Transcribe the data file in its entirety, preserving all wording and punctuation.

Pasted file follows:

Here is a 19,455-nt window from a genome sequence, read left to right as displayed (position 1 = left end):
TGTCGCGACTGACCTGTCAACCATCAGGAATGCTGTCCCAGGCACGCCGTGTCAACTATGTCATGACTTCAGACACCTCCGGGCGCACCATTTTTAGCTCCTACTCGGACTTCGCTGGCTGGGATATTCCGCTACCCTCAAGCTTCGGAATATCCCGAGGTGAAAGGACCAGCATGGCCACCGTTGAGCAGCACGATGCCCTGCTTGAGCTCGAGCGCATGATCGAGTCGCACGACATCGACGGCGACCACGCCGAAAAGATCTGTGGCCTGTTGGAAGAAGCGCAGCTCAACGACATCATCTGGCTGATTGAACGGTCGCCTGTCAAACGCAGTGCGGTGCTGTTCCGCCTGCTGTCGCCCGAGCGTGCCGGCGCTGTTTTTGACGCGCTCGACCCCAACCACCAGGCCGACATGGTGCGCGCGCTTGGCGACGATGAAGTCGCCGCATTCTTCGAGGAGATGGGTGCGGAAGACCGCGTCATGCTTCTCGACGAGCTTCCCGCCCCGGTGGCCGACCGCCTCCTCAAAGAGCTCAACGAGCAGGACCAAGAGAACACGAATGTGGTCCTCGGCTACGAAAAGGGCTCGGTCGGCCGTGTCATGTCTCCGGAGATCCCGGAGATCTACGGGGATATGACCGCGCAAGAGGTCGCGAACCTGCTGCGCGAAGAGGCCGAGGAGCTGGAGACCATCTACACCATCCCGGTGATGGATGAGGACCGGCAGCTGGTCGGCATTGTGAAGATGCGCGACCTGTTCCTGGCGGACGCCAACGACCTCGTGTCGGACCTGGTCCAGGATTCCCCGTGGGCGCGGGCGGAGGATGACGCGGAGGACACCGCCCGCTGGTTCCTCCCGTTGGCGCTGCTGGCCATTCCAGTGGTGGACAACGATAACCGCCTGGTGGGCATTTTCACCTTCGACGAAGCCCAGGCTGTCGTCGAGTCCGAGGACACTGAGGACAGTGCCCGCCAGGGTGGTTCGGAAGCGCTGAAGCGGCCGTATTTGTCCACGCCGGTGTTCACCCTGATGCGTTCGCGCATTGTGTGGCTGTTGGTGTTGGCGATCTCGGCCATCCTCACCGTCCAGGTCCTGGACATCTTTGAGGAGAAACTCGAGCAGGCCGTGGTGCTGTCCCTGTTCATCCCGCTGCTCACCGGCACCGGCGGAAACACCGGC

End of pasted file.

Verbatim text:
Here is a 19,455-nt window from a genome sequence, read left to right as displayed (position 1 = left end):
TGTCGCGACTGACCTGTCAACCATCAGGAATGCTGTCCCAGGCACGCCGTGTCAACTATGTCATGACTTCAGACACCTCCGGGCGCACCATTTTTAGCTCCTACTCGGACTTCGCTGGCTGGGATATTCCGCTACCCTCAAGCTTCGGAATATCCCGAGGTGAAAGGACCAGCATGGCCACCGTTGAGCAGCACGATGCCCTGCTTGAGCTCGAGCGCATGATCGAGTCGCACGACATCGACGGCGACCACGCCGAAAAGATCTGTGGCCTGTTGGAAGAAGCGCAGCTCAACGACATCATCTGGCTGATTGAACGGTCGCCTGTCAAACGCAGTGCGGTGCTGTTCCGCCTGCTGTCGCCCGAGCGTGCCGGCGCTGTTTTTGACGCGCTCGACCCCAACCACCAGGCCGACATGGTGCGCGCGCTTGGCGACGATGAAGTCGCCGCATTCTTCGAGGAGATGGGTGCGGAAGACCGCGTCATGCTTCTCGACGAGCTTCCCGCCCCGGTGGCCGACCGCCTCCTCAAAGAGCTCAACGAGCAGGACCAAGAGAACACGAATGTGGTCCTCGGCTACGAAAAGGGCTCGGTCGGCCGTGTCATGTCTCCGGAGATCCCGGAGATCTACGGGGATATGACCGCGCAAGAGGTCGCGAACCTGCTGCGCGAAGAGGCCGAGGAGCTGGAGACCATCTACACCATCCCGGTGATGGATGAGGACCGGCAGCTGGTCGGCATTGTGAAGATGCGCGACCTGTTCCTGGCGGACGCCAACGACCTCGTGTCGGACCTGGTCCAGGATTCCCCGTGGGCGCGGGCGGAGGATGACGCGGAGGACACCGCCCGCTGGTTCCTCCCGTTGGCGCTGCTGGCCATTCCAGTGGTGGACAACGATAACCGCCTGGTGGGCATTTTCACCTTCGACGAAGCCCAGGCTGTCGTCGAGTCCGAGGACACTGAGGACAGTGCCCGCCAGGGTGGTTCGGAAGCGCTGAAGCGGCCGTATTTGTCCACGCCGGTGTTCACCCTGATGCGTTCGCGCATTGTGTGGCTGTTGGTGTTGGCGATCTCGGCCATCCTCACCGTCCAGGTCCTGGACATCTTTGAGGAGAAACTCGAGCAGGCCGTGGTGCTGTCCCTGTTCATCCCGCTGCTCACCGGCACCGGCGGAAACACCGGC